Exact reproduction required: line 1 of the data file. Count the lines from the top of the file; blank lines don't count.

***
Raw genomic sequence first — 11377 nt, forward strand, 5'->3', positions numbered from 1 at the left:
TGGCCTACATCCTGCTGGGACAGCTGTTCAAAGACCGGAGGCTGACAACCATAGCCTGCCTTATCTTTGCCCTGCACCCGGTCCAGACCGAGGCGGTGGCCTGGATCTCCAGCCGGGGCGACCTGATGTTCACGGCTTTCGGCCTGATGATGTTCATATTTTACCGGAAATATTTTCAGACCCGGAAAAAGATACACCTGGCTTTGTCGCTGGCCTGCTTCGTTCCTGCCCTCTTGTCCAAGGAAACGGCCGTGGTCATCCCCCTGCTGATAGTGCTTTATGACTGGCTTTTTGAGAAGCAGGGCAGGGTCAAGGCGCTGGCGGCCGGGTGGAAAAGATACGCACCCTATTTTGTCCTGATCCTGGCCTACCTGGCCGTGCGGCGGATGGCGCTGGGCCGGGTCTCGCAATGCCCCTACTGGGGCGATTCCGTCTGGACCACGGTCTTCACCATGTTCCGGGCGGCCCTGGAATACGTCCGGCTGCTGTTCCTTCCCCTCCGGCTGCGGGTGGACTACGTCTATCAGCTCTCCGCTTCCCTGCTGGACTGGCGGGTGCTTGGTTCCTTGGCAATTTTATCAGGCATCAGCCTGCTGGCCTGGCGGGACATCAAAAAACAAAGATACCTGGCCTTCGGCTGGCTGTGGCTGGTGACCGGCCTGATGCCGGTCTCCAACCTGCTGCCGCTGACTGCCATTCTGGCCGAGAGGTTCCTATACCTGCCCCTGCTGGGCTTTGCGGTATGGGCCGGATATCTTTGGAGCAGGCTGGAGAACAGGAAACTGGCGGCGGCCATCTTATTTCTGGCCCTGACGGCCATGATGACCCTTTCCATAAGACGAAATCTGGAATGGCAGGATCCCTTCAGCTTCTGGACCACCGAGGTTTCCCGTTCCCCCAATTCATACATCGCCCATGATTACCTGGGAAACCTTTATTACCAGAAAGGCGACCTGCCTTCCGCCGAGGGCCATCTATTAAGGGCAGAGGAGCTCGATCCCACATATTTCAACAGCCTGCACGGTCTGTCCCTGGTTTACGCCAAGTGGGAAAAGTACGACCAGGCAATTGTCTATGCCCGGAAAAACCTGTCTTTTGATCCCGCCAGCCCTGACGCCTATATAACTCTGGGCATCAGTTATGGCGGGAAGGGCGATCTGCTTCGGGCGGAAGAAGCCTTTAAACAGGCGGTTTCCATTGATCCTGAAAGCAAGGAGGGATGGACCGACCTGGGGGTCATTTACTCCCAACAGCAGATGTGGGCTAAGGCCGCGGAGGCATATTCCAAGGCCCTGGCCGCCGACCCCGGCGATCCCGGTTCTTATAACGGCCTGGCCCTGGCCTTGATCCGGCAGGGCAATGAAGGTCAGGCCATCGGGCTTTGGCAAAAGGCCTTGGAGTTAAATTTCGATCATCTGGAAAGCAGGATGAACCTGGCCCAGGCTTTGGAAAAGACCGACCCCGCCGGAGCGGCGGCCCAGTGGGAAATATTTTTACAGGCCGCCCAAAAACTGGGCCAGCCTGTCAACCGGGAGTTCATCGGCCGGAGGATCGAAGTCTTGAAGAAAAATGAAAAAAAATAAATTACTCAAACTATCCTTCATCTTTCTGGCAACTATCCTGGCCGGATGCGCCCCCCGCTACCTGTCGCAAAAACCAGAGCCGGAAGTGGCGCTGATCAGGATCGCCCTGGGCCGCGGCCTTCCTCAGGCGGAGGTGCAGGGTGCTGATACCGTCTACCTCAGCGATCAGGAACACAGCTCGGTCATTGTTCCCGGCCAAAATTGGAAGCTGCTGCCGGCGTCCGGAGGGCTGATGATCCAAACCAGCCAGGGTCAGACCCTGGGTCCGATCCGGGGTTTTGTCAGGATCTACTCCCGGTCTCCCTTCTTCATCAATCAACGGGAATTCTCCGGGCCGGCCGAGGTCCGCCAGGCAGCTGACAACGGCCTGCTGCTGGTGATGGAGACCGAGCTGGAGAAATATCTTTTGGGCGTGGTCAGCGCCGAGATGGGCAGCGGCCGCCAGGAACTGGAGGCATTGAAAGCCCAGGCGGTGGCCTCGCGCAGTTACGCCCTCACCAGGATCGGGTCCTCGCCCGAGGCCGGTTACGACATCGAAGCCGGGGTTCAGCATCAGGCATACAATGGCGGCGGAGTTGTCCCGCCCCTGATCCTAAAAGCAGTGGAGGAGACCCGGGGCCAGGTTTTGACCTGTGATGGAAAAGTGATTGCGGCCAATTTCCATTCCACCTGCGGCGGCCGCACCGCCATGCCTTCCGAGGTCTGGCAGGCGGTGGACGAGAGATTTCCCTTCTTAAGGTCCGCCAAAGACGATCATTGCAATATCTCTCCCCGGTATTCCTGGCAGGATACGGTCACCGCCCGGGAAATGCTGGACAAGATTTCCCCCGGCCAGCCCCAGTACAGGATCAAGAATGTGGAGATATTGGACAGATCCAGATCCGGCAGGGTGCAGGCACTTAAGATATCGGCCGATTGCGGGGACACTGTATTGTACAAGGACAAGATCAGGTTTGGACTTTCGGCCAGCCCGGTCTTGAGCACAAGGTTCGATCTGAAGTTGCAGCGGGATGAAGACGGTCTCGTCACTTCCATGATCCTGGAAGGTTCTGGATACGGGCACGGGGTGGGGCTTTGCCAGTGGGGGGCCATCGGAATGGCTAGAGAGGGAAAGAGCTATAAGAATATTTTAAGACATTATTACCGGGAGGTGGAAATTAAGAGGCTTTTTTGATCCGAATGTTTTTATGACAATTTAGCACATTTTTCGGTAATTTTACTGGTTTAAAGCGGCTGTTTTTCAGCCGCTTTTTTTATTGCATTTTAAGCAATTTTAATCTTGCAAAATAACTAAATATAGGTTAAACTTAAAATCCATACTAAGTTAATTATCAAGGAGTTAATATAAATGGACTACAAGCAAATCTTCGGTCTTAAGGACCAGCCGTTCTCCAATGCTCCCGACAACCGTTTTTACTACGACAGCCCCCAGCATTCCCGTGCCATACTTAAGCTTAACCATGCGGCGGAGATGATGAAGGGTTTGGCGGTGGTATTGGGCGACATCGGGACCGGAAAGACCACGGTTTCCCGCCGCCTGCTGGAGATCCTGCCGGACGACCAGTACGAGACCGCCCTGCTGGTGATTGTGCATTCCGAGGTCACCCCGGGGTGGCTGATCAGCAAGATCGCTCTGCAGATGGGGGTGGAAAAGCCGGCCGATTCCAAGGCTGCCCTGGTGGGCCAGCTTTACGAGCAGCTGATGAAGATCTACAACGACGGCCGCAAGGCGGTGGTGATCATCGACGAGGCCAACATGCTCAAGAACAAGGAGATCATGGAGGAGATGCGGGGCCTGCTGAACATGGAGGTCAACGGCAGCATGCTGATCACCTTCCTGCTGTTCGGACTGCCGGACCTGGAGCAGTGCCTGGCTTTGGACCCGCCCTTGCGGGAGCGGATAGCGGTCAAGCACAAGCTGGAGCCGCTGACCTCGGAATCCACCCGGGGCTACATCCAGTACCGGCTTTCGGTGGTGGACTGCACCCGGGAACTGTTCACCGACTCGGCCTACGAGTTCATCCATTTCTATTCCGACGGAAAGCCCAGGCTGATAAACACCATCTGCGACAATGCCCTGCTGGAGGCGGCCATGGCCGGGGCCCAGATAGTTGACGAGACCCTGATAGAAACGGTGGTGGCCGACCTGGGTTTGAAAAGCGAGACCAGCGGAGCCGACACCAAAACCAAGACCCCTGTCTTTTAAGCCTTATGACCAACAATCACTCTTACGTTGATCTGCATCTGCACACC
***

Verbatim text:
Raw genomic sequence first — 11377 nt, forward strand, 5'->3', positions numbered from 1 at the left: